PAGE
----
Mar 1, 2014: Snow Returns Monday

Forecast Highlights:

gfs_namer_048_850_temp_mslp_precipVery cold temperatures were again observed this morning outside of NYC, falling to -2 degrees in Sussex, NJ and 0 degrees in Westhampton Beach, NY. A southwesterly flow will lead to temperatures warming up into the mid 30s today, with the frontal boundary then pushing southwards on Sunday. This will set up for some snow to affect the area on Sunday night into Monday, but with major snow accumulations decreasing in likelihood. Frigid temperatures will return for the early week, but with a gradual warming trend by the end of next week.




Short Term: Snow Expected Monday, Heaviest Snow Likely South


Posted above from left to right are the latest surface analysis and radar composite from WPC, and the initialized GFS 500 millibar heights and vorticity from NCEP MAG; both are valid at 12z (7am). The significant storm system which has affected California with heavy rain over the last day continues to weaken as it approaches the coast, with a minimum pressure of 987 hPa southwest of San Francisco, and will continue to track ESE as both the upper level low and its associated surface low pressure gradually weaken. The upper level low is expected to open up into a shortwave trough as it passes through the southwestern US tonight, and will continue ENE from there into the central US with an upper level WSW flow. The next feature to consider is the polar vortex over Canada; the center of the vortex can be seen in the 500mb geopotential height map over the Hudson Bay, with an elongated vorticity maximum stretching into southern Canada, just north of North Dakota. The strong polar vortex will help to compress heights over the northern US and push anomalously cold air, especially for this time of the year, further south into the region, which is expected to result in some shearing of the southern shortwave as it approaches the region, with an elongated wave of low pressure approaching the region by Sunday. Despite the shearing of the system, however, moderate to heavy precipitation is expected to develop along this wave of low pressure with the tight contrast in temperatures between the very cold air to the north and warm, moist air to the south, but with the exact positioning and strength of the earlier noted features to determine exactly how much precipitation falls and how much snow accumulates in the NYC area.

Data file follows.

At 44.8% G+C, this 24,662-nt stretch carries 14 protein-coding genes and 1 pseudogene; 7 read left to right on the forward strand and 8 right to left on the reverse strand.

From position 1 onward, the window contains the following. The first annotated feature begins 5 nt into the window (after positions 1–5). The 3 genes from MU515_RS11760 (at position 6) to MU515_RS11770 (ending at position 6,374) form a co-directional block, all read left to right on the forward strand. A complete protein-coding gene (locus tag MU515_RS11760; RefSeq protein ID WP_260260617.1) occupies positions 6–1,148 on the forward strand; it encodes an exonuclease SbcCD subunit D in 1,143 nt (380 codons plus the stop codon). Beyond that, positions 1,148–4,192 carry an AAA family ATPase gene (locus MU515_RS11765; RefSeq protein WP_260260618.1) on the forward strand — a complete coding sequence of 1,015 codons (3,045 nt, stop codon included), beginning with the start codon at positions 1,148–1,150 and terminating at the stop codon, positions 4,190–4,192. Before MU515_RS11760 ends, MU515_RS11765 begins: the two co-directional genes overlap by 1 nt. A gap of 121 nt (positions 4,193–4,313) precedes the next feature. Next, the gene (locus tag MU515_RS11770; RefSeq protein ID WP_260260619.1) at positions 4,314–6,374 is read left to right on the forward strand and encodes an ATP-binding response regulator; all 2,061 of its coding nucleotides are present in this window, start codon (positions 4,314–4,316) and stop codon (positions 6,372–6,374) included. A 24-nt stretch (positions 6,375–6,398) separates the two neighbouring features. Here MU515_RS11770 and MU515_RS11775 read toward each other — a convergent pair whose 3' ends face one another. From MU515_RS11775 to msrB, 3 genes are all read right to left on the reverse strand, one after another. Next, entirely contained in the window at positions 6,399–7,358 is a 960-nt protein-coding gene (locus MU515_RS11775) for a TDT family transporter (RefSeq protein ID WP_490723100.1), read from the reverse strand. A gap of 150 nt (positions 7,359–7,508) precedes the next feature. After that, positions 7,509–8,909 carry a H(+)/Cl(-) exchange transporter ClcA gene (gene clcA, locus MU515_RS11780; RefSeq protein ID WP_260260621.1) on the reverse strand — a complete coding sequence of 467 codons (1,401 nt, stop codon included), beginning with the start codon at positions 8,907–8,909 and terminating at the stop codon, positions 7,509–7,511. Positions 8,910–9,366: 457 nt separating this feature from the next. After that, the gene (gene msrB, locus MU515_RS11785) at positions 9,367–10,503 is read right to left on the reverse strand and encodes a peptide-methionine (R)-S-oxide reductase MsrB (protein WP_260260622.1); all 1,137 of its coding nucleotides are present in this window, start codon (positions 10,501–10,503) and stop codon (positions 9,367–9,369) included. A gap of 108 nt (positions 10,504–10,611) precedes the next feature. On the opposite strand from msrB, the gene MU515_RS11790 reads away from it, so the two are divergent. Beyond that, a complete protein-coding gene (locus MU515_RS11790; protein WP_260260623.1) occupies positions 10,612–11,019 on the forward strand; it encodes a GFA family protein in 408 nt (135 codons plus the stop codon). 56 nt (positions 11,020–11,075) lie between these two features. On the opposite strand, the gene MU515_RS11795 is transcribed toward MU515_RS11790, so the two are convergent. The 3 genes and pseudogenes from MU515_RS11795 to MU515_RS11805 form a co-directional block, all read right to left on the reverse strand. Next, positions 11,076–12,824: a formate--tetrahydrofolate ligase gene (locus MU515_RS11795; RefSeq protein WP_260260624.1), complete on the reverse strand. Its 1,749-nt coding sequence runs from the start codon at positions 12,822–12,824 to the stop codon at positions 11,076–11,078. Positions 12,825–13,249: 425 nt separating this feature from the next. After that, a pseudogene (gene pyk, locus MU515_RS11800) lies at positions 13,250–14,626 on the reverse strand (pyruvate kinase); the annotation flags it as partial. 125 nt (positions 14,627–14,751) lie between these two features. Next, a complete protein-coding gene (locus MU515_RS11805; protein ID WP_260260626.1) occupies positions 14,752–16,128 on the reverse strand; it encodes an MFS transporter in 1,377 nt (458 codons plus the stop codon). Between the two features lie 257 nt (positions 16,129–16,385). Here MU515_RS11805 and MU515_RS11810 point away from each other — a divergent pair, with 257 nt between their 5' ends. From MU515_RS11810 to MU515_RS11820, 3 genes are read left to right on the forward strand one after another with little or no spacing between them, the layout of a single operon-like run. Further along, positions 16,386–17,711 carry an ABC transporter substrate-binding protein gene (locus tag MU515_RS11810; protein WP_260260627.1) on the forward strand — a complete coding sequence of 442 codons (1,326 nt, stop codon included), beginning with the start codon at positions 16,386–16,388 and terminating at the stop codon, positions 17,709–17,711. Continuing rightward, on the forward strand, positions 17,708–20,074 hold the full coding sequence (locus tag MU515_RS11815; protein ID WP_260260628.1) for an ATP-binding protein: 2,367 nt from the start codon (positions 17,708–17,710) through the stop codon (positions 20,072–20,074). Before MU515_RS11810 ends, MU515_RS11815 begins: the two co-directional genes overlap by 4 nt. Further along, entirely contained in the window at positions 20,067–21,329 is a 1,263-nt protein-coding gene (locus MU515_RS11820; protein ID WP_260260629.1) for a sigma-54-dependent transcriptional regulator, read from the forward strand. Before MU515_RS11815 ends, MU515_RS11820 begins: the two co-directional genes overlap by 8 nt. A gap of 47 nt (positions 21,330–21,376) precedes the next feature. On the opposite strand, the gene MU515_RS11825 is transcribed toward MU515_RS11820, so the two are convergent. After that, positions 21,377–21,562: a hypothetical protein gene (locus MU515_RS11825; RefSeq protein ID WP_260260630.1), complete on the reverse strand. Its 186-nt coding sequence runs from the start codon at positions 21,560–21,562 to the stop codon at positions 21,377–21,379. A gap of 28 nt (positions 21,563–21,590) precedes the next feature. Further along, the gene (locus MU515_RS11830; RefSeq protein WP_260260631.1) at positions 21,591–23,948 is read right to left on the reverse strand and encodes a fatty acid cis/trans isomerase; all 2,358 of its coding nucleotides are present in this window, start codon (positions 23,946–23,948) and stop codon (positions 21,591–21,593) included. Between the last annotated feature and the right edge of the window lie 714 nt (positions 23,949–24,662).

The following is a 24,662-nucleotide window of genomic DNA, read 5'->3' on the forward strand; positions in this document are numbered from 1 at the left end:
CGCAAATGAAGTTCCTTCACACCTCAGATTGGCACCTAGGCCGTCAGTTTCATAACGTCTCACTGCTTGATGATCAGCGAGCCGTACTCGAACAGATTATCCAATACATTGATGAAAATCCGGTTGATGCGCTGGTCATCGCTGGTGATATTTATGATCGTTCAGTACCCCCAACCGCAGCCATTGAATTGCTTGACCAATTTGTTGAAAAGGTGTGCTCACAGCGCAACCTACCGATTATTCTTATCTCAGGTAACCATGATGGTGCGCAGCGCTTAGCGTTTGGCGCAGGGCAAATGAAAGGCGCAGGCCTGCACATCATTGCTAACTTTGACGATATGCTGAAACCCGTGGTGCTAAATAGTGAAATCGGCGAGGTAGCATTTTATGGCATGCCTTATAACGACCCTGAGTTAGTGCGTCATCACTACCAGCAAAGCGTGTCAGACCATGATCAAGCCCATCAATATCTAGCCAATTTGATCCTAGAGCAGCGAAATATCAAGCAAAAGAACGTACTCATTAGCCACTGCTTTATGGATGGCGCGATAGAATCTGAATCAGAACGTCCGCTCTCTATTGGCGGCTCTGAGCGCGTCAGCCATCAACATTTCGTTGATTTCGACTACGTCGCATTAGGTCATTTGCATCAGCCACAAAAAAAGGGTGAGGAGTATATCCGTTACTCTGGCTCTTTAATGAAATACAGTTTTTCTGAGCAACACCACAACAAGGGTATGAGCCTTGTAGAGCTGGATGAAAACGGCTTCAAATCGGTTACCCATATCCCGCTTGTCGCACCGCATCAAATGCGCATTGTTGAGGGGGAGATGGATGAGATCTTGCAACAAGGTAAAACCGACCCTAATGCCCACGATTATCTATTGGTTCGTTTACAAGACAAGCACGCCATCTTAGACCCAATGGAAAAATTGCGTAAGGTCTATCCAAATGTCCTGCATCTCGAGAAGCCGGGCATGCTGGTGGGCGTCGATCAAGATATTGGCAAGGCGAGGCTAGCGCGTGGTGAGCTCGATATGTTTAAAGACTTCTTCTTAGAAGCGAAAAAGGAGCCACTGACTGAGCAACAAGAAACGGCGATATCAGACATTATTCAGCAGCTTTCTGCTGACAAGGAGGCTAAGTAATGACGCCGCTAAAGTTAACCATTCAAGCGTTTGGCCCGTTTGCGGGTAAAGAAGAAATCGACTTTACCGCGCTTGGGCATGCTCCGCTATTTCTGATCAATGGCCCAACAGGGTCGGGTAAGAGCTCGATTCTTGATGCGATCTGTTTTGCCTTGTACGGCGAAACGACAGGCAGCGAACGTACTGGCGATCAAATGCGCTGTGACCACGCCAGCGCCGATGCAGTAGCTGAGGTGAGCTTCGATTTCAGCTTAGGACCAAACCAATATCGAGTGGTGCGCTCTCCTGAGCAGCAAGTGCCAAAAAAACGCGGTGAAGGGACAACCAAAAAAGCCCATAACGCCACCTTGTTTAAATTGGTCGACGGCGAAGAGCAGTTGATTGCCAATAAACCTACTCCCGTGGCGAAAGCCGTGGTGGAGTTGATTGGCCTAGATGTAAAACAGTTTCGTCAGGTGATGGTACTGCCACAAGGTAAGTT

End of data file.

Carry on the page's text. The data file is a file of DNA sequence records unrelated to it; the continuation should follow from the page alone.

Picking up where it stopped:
Model Analysis: As yesterday’s update noted, the model guidance, after holding fairly steady with a very snowy outcome for the area, have significantly backed away, and as of the latest 12z set of model guidance continues to depict a weaker and more suppressed outcome. Before determining whether this trend is valid or just a typical model swing, some of the reasoning behind this trend needs to be analyzed. Yesterday’s runs, especially in the morning, depicted the polar vortex remaining slightly north and more elongated, with less suppression ahead of the southern shortwave and a further north frontal boundary allowing for a stronger and further north system to track into the region with significant snow totals over Pennsylvania and New Jersey into southern New England. The CMC, however, has been less in agreement with the GFS and ECMWF, and has generally depicted a more disorganized and suppressed system.

From left to right are the latest 12z GFS initialization (hour 0), and the 2/27 18z run of the GFS at hour 42 for the same time frame, depicting the differences in the model runs over the last two days, most notably with a stronger polar vortex than earlier modeled (image credit: NCEP MAG).


Over the last two days, however, the model guidance has continued to slightly narrow down on the exact handling of the key players, which despite only seemingly minimal shifts, have had a more significant impact on the development of the system downstream over the area. The handling of the Pacific system had some slight inconsistencies, especially with the GFS trending slightly slower and flatter with the shortwave as it enters the southwestern US, but the more significant impacts come from the handling of the polar vortex, which has initialized stronger than earlier modeled, especially with a stronger vorticity maximum near the northwestern periphery of the vortex. This stronger vort max then swings further south than earlier model runs depicted, further suppressing heights over the northeastern US ahead of the southern shortwave, leading to some additional shearing of the system, and pushing the frontal boundary on Sunday further south, leading to a more elongated and suppressed southern stream shortwave, with this trend towards a weaker and more strung-out system also leading to a slightly drier outcome with precipitation stretched out across a larger coverage area as opposed to a single, consolidated strong wave of low pressure.

12z GFS at hour 48, at 12z Monday (7am), depicting a suppressed wave of low pressure with the area near the northern end of the steady snow. The suppressed heights can be seen over the northeast US, with the southern shortwave approaching Kentucky (image credit: PSU e-Wall).